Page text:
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2408011

2408011

Fluorescent coral. Candy Cane Coral, Caulastrea furcata. Above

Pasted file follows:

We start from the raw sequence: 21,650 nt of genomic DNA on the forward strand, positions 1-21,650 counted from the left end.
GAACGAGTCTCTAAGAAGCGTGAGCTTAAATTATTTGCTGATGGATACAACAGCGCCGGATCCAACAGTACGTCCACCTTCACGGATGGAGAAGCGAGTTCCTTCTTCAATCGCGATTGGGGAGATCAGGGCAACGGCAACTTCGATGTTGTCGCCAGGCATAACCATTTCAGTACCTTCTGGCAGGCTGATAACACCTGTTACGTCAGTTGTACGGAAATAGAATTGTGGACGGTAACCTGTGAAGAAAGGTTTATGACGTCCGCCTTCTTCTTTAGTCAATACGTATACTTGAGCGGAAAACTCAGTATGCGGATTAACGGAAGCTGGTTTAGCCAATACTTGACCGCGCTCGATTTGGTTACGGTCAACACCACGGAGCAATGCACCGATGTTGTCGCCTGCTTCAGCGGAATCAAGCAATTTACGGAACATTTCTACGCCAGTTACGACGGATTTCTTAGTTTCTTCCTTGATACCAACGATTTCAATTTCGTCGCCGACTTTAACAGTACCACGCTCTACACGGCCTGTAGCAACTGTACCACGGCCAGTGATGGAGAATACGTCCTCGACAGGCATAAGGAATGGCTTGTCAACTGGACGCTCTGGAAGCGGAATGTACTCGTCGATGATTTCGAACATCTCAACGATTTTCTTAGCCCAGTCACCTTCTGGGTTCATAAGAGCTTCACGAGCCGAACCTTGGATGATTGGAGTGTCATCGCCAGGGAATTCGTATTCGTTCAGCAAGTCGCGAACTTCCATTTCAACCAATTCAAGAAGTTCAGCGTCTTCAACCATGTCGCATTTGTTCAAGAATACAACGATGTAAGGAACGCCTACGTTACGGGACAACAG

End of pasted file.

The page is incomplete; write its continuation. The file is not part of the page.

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Fluorescent coral. Stony Coral, Euphyllia paradivisa. Above photographed with daylight and bellow showing fluorescent colours photographed under special blue or ultraviolet light and filter. Many corals are intensely fluorescent under certain light wavelengths. Shallow water reef-building fluorescent corals seem to be more resistant to coral bleaching than other corals, and the higher the density of fluorescent pigments, the more likely to resist. This enables them to better protect the zooxanthellae that help sustain them. The pigments that fluoresce are photoproteins, and a current theory is that this acts as a type of sunscreen that prevents too much UV light damaging the zooxanthallae. These corals have the photoproteins above the zooxanthallae to protect them. Corals that grow in deeper water, where light is scarce, are using fluorescence to absorb UV light and reflect it back to the zooxanthallae to give them more light to turn into nutrients. These corals have the photoproteins below the zooxanthallae to reflect it back. Photographed in aquarium. PortugalFluorescent coral. Stony Coral, Euphyllia paradivisa. Above photographed with daylight and bellow showing fluorescent colours photographed under special blue or ultraviolet light and filter. Many corals are intensely fluorescent under certain light wavelengths. Shallow water reef-building fluorescent corals seem to be more resistant to coral bleaching than other corals, and the higher the density of fluorescent pigments, the more likely to resist. This enables them to better protect the zooxanthellae that help sustain them. The pigments that fluoresce are photoproteins, and a current theory is that this acts as a type of sunscreen that prevents too much UV light damaging the zooxanthallae. These corals have the photoproteins above the zooxanthallae to protect them. Corals that grow in deeper water, where light is scarce, are using fluorescence to absorb UV light and reflect it back to the zooxanthallae to give them more light to turn into nutrients. These corals have the photoproteins below the zooxanthallae to reflect it back. Photographed in aquarium. PortugalFluorescent coral. Stony Coral, Euphyllia paradivisa. Above photographed with daylight and bellow showing fluorescent colours photographed under special blue or ultraviolet light and filter. Many corals are intensely fluorescent under certain light wavelengths. Shallow water reef-building fluorescent corals seem to be more resistant to coral bleaching than other corals, and the higher the density of fluorescent pigments, the more likely to resist. This enables them to better protect the zooxanthellae that help sustain them. The pigments that fluoresce are photoproteins, and a current theory is that this acts as a type of sunscreen that prevents too much UV light damaging the zooxanthallae. These corals have the photoproteins above the zooxanthallae to protect them. Corals that grow in deeper water, where light is scarce, are using fluorescence to absorb UV light and reflect it back to the zooxanthallae to give them more light to turn into nutrients. These corals have the photoproteins below the zooxanthallae to reflect it back. Photographed in aquarium. Portugal© Paulo de Oliveira / BiosphotoJPG - RMNon exclusive sale